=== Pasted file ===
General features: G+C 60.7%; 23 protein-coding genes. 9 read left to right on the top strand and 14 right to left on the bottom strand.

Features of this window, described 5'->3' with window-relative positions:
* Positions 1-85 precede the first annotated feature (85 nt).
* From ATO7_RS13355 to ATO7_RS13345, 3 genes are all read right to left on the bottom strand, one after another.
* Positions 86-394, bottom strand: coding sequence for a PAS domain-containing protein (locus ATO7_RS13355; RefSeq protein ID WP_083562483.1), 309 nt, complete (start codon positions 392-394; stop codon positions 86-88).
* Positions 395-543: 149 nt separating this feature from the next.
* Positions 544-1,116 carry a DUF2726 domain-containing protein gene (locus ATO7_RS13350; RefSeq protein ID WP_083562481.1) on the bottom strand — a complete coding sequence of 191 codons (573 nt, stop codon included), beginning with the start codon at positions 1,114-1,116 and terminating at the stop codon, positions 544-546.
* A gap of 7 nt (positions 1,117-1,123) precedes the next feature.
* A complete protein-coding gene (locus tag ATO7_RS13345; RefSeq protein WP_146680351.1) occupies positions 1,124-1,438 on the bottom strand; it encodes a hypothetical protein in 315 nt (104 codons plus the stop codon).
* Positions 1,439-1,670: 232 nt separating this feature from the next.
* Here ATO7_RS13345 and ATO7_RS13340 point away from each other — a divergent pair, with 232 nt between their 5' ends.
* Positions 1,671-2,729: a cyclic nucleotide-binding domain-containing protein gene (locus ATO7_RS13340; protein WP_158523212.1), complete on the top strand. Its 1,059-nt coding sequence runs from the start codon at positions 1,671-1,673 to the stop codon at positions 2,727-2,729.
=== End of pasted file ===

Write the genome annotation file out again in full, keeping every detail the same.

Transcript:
General features: G+C 60.7%; 23 protein-coding genes. 9 read left to right on the top strand and 14 right to left on the bottom strand.

Features of this window, described 5'->3' with window-relative positions:
* Positions 1-85 precede the first annotated feature (85 nt).
* From ATO7_RS13355 to ATO7_RS13345, 3 genes are all read right to left on the bottom strand, one after another.
* Positions 86-394, bottom strand: coding sequence for a PAS domain-containing protein (locus ATO7_RS13355; RefSeq protein ID WP_083562483.1), 309 nt, complete (start codon positions 392-394; stop codon positions 86-88).
* Positions 395-543: 149 nt separating this feature from the next.
* Positions 544-1,116 carry a DUF2726 domain-containing protein gene (locus ATO7_RS13350; RefSeq protein ID WP_083562481.1) on the bottom strand — a complete coding sequence of 191 codons (573 nt, stop codon included), beginning with the start codon at positions 1,114-1,116 and terminating at the stop codon, positions 544-546.
* A gap of 7 nt (positions 1,117-1,123) precedes the next feature.
* A complete protein-coding gene (locus tag ATO7_RS13345; RefSeq protein WP_146680351.1) occupies positions 1,124-1,438 on the bottom strand; it encodes a hypothetical protein in 315 nt (104 codons plus the stop codon).
* Positions 1,439-1,670: 232 nt separating this feature from the next.
* Here ATO7_RS13345 and ATO7_RS13340 point away from each other — a divergent pair, with 232 nt between their 5' ends.
* Positions 1,671-2,729: a cyclic nucleotide-binding domain-containing protein gene (locus ATO7_RS13340; protein WP_158523212.1), complete on the top strand. Its 1,059-nt coding sequence runs from the start codon at positions 1,671-1,673 to the stop codon at positions 2,727-2,729.